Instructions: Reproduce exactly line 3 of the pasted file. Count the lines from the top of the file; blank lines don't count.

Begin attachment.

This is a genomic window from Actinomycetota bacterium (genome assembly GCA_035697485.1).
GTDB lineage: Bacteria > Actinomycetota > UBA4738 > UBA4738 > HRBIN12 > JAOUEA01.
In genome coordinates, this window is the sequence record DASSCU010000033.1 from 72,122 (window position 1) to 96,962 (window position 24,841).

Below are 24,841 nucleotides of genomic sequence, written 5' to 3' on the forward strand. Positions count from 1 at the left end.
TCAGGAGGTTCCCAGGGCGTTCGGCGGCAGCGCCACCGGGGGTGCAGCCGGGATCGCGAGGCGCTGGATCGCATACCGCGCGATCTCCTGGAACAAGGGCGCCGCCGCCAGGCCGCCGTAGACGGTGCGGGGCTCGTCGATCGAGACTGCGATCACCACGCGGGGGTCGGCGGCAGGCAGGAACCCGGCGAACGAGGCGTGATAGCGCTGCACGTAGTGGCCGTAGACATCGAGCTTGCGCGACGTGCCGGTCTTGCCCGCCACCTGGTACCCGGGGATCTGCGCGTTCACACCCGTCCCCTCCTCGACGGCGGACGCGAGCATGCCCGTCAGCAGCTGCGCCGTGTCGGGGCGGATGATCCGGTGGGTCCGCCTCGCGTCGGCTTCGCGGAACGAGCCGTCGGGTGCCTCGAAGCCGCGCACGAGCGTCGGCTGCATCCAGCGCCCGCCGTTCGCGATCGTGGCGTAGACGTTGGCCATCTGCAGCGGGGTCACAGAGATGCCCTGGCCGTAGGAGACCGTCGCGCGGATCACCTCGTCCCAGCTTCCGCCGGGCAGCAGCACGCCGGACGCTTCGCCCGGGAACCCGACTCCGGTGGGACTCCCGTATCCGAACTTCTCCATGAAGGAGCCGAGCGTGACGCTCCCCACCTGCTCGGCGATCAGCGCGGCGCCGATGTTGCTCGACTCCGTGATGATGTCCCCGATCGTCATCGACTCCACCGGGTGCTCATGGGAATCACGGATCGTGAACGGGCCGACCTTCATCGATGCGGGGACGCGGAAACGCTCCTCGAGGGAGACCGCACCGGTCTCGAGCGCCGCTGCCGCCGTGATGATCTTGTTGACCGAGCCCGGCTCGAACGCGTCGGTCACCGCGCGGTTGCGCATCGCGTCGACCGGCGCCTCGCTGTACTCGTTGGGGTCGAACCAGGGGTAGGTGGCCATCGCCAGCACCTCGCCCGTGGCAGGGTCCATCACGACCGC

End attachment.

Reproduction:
In genome coordinates, this window is the sequence record DASSCU010000033.1 from 72,122 (window position 1) to 96,962 (window position 24,841).